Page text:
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Boost sleep time. Studies of adults show that sleep deprivation can make you more susceptible to illness by reducing natural killer cells, immune-system weapons that attack microbes and cancer cells. The same holds true for children, says Kathi Kemper, M.D., director of the Center for Holistic Pediatric Education and Research at Children's Hospital, in Boston. Children in day care are particularly at risk for sleep deprivation because all the activity can make it difficult for them to nap. How much sleep do kids need? A newborn may need up to 18 hours of cribtime a day, toddlers require 12 to 13 hours, and preschoolers need about 10 hours. "If your child can't or won't take naps during the day, try to put her to bed earlier," says Dr. Kemper.
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Guard against germ spread. Fighting germs doesn't technically boost immunity, but it's a great way to reduce stress on your child's immune system. Make sure your kids wash their hands often -- and with soap. You should pay particular attention to their hygiene before and after each meal and after playing outside, handling pets, blowing their nose, using the bathroom, and arriving home from day care. When you're out, carry disposable wipes with you for quick cleanups. To help kids get into the hand-washing habit at home, let them pick out their own brightly colored hand towels and soap in fun shapes, colors, and scents.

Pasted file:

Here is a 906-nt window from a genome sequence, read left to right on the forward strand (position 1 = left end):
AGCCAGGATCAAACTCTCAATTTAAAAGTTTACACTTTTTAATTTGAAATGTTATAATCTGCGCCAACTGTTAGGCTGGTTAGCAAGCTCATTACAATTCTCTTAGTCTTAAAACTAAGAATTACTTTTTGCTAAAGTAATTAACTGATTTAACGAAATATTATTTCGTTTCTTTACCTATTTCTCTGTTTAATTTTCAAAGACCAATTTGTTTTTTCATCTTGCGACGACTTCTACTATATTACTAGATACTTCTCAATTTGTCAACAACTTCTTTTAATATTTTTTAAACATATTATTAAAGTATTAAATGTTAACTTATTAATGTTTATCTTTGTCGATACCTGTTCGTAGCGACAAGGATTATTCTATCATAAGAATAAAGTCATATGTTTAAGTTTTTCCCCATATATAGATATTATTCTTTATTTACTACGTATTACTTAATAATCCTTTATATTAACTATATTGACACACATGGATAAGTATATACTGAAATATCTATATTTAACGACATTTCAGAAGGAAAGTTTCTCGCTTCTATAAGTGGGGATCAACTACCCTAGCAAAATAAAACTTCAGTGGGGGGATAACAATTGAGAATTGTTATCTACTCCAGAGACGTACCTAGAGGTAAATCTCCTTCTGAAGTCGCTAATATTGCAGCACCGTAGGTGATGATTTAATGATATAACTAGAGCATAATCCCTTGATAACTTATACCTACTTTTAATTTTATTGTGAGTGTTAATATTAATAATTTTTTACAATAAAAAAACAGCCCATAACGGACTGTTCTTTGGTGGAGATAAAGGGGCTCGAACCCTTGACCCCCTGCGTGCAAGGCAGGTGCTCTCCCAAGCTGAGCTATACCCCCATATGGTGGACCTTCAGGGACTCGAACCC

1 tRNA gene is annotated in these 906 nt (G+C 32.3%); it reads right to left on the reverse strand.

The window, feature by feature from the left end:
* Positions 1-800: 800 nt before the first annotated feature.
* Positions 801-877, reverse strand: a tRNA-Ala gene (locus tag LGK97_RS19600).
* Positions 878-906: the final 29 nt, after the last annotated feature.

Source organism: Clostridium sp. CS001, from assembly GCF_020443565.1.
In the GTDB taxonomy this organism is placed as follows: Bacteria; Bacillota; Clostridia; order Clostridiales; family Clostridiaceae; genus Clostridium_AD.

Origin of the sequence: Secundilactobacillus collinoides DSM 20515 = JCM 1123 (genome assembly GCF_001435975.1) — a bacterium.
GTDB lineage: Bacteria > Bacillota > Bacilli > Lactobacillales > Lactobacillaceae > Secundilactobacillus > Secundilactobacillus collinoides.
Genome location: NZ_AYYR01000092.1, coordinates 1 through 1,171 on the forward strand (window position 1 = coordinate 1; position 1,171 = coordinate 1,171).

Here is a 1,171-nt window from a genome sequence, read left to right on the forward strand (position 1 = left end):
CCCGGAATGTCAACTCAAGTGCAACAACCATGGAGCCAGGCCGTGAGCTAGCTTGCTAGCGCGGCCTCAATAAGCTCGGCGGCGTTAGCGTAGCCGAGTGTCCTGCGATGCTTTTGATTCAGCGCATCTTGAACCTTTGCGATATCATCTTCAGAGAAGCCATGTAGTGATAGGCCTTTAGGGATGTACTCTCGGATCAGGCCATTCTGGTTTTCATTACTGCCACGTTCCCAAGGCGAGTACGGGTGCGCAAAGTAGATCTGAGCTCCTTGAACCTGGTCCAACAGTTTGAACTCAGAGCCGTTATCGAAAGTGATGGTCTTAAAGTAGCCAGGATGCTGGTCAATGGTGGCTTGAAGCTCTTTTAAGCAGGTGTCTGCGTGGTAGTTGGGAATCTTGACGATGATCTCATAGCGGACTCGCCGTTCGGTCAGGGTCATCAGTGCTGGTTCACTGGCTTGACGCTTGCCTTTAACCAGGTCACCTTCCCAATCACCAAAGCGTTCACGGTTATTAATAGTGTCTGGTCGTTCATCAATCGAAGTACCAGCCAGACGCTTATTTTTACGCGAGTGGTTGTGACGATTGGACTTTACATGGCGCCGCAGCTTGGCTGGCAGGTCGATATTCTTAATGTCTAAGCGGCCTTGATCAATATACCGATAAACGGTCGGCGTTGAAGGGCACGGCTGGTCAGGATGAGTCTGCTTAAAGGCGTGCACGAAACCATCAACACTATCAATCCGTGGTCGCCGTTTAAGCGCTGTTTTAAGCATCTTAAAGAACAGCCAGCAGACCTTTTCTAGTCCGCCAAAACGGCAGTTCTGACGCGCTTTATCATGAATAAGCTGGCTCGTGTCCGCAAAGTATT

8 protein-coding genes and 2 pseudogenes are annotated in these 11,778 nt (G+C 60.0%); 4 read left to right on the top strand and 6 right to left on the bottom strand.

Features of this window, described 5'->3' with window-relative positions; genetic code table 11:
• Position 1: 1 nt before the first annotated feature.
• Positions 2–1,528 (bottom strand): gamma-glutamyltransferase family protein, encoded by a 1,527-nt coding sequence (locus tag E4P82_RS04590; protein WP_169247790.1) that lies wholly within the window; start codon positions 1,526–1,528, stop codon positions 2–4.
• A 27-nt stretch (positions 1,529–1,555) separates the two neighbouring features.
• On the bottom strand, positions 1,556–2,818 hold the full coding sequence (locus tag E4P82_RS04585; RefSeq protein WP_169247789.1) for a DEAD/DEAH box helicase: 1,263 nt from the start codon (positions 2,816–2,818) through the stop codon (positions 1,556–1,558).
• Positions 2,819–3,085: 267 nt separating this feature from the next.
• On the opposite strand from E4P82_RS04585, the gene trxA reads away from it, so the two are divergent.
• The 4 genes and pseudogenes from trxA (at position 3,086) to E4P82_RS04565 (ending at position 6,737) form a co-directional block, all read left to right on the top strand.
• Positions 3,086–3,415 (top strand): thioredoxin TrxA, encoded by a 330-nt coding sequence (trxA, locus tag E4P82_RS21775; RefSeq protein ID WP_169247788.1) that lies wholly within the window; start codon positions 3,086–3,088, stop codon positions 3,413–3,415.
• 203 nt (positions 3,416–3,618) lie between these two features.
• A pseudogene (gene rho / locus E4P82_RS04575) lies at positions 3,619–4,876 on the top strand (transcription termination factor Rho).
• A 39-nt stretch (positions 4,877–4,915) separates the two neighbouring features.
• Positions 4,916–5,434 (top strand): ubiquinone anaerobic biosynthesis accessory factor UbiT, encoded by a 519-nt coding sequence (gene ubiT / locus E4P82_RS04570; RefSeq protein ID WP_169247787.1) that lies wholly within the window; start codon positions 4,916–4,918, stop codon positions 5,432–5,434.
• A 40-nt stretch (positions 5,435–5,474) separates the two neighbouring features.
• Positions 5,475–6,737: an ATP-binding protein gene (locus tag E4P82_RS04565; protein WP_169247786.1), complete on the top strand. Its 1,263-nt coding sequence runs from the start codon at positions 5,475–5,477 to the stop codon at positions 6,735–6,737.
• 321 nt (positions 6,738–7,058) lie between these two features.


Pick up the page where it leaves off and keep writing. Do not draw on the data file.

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Exercise as a family. Research shows that exercise increases the number of natural killer cells in adults -- and regular activity can benefit kids in the same way, says Ranjit Chandra, M.D., a pediatric immunologist at the Memorial University of Newfoundland. To get your children into a lifelong fitness habit, be a good role model. "Exercise with them rather than just urge them to go outside and play," says Renee Stucky, Ph.D., a clinical assistant professor of physical medicine and rehabilitation at the University of Missouri Medical School. Fun family activities include bike riding, hiking, in-line skating, basketball, and tennis.
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Breast-feed your baby. Breast milk contains turbo-charged immunity-enhancing antibodies and white blood cells. Nursing guards against ear infections, allergies, diarrhea, pneumonia, meningitis, urinary-tract infections, and sudden infant death syndrome. Studies show that it may also enhance your baby's brain power and help protect her against insulin-dependent diabetes, Crohn's disease, colitis, and certain forms of cancer later in life. Colostrum, the thin yellow "premilk" that flows from the breasts during the first few days after birth, is especially rich in disease-fighting antibodies, says Dr. Shubin. The American Academy of Pediatrics recommends that moms breast-feed for a year. If this commitment isn't realistic, aim to breast-feed for at least the first two to three months in order to supplement the immunity your baby received in utero.
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